Look up “optimism” in the dictionary and you’ll find a picture of Shenmue III. You’ll also find a picture next to “dated” and “relic,” but it’s the series’s ridiculously optimistic refusal to move with the times that contributed to its underperforming sales.
I say that as someone who, thanks to a secondhand Dreamcast, grew up with Shenmue and Shenmue II and absolutely understood their charm at the time of release. Take the dialogue, for example – the Japanese voice-overs are superior to the English ones, but there was something oddly hypnotic about protagonist Ryo’s half-bored, half-stoned voice. Did creator Yu Suzuki invent ASMR years before YouTube got hold of it?
And while they’ve been eclipsed by the Yakuza series, Shenmue and Shenmue II were the first games that made me feel like I was roaming a “real” world. Being able to play After Burner and ignore Ryo’s quest for vengeance was another revelation. Yes, I could have dug out my dusty Mega Drive, cursing Sega for releasing the Mega CD, but here I was, playing a game within a game.
However, I didn’t expect that I’d have to wait 18 years to play the third entry in the series. Shenmue was released in 1999, and as much as many players including me loved it, it was a commercial failure. Still, Sega published Shenmue II. It also performed disappointingly, to the point where the series was as dead as Ryo’s father.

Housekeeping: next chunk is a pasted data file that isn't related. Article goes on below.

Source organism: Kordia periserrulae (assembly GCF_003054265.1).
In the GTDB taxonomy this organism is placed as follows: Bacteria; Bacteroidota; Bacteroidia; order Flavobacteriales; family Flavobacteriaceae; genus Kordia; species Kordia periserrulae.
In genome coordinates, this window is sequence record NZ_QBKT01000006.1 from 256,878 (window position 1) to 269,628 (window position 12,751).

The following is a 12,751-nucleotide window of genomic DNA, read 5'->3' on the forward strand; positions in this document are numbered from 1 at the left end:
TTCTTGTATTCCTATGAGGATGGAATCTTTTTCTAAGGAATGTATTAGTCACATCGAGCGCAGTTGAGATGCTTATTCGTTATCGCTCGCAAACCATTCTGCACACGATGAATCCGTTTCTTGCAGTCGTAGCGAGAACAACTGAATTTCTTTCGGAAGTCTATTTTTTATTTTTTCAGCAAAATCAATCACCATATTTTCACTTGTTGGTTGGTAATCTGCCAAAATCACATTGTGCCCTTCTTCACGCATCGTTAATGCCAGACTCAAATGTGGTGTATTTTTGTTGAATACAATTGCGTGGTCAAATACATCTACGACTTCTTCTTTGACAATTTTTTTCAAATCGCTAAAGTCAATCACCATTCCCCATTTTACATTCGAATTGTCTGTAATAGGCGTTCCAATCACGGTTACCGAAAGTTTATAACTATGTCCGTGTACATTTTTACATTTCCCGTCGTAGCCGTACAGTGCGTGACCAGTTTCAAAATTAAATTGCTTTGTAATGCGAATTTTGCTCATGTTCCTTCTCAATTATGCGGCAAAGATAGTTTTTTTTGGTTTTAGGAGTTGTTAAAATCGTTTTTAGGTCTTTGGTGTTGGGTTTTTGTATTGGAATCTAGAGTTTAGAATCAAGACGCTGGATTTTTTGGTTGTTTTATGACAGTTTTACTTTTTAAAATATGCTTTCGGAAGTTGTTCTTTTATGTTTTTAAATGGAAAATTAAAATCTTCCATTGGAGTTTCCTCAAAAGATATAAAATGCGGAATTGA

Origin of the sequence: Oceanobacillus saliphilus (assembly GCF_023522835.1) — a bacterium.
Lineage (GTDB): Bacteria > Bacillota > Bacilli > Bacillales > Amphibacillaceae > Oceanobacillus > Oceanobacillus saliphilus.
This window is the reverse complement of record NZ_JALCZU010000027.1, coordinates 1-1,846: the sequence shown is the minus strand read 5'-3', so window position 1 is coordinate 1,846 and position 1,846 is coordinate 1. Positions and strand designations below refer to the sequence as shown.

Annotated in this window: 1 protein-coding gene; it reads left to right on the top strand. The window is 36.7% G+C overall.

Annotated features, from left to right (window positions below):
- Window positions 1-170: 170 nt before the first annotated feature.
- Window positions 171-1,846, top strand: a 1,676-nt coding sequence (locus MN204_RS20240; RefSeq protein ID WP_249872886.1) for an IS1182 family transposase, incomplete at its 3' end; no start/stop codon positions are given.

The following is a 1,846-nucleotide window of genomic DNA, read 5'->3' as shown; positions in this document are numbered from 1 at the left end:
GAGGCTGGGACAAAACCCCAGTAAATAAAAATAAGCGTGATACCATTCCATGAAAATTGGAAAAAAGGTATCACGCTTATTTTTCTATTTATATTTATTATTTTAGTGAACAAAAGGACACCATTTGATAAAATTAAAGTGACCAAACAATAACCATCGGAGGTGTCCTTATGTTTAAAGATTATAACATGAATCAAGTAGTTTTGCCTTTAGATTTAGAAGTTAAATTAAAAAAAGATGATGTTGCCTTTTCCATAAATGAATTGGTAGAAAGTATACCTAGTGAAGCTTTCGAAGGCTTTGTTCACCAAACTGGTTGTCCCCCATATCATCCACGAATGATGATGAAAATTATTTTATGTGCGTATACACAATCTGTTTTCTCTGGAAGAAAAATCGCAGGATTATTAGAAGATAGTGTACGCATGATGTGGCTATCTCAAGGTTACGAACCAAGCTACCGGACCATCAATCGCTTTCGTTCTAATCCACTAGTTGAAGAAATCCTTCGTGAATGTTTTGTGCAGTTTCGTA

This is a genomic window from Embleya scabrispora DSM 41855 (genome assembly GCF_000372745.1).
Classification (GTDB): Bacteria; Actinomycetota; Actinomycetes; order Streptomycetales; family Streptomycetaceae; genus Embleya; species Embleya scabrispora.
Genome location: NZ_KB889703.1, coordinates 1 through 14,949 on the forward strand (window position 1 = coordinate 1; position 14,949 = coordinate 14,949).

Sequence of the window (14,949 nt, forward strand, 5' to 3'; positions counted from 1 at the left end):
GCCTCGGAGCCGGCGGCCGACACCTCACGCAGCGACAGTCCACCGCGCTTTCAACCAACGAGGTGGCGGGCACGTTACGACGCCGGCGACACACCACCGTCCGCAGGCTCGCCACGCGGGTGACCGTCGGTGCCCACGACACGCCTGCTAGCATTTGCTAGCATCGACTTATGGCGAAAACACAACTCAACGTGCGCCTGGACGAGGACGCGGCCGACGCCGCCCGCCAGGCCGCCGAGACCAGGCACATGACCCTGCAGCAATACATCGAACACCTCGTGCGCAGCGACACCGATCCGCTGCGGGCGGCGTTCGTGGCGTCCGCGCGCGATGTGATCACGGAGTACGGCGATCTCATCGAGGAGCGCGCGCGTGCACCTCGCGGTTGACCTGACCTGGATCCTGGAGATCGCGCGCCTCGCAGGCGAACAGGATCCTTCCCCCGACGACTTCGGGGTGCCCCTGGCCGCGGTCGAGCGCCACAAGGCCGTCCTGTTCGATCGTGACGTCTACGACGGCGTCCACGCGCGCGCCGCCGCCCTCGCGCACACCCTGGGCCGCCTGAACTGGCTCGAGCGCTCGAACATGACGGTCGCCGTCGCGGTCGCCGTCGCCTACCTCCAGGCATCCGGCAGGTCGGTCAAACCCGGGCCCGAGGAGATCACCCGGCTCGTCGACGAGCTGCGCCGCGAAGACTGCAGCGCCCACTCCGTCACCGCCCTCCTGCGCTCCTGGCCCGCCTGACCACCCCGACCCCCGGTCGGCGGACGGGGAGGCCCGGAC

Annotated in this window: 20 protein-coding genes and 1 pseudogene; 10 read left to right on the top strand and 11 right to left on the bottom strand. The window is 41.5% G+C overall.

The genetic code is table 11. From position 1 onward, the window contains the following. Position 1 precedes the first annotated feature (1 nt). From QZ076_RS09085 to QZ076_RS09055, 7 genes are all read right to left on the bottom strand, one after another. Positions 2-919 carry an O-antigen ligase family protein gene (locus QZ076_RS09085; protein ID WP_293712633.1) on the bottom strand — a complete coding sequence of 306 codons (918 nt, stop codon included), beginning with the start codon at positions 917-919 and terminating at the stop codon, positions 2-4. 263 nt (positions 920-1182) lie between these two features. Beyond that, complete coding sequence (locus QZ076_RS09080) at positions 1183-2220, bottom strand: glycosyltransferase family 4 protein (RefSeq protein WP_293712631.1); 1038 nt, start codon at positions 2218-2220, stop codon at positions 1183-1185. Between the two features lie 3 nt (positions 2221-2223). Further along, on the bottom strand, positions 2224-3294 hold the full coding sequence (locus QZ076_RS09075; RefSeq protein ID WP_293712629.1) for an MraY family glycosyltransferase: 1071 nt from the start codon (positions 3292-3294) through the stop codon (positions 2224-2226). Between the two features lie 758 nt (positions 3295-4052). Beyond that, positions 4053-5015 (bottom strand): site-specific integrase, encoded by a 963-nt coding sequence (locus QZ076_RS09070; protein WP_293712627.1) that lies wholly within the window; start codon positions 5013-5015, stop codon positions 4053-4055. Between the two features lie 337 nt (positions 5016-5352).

I was nonetheless enthusiastic about Shenmue’s re-emergence with Shenmue III. After all, with 18 years under the bridge, with all the advances in gaming and gaming technology, here was a chance to bring the series up to date. I envisioned a Shenmue with the charm and mechanics of the Yakuza series, with finely tuned combat, fluid animations, and much, much more.
But minor changes aside, Shenmue III is just Shenmue and Shenmue II with fancier graphics. And in the wake of the Yakuza and Arkham Knight series, fighting enemies in Shenmue III feels horribly clunky, to the point where every other fight is an imposition.
It’s not just the 18-year gap though that should have led to Shenmue receiving a serious overhaul. Shenmue and Shenmue II’s failure to recoup their development costs should have been huge red flags, signs that some serious reflection was in order. Instead, Suzuki delivered the Shenmue III that, barring the graphical overhaul, he would likely have put out in 2003.
But even so, I ploughed through Shenmue III, because 18 years later, I was still invested in Ryo’s tale. Even though his voice was the gaming equivalent of counting sheep, Shenmue’s story was strangely compelling, for two particular reasons. Firstly, Ryo wasn’t some all-powerful chosen one; he was out of his depth and kept getting his backside kicked by every other boss. He did have teachers, but he was too hot-headed to really take in what they were saying. Secondly, as Shenmue II revealed, the father he was avenging might have been just as rotten as his killer, Lan Di, apparently was.
Maybe Shenmue’s world was originally fresh and new enough that it drew attention away from how drawn out its story was, but without that distraction, it’s easy to see Shenmue III’s padding. Still, going in I reasoned that this would at least be a chance to deliver a satisfying conclusion to a three-game arc. With no guarantee of a Shenmue IV, why would you risk players waiting another 18 years?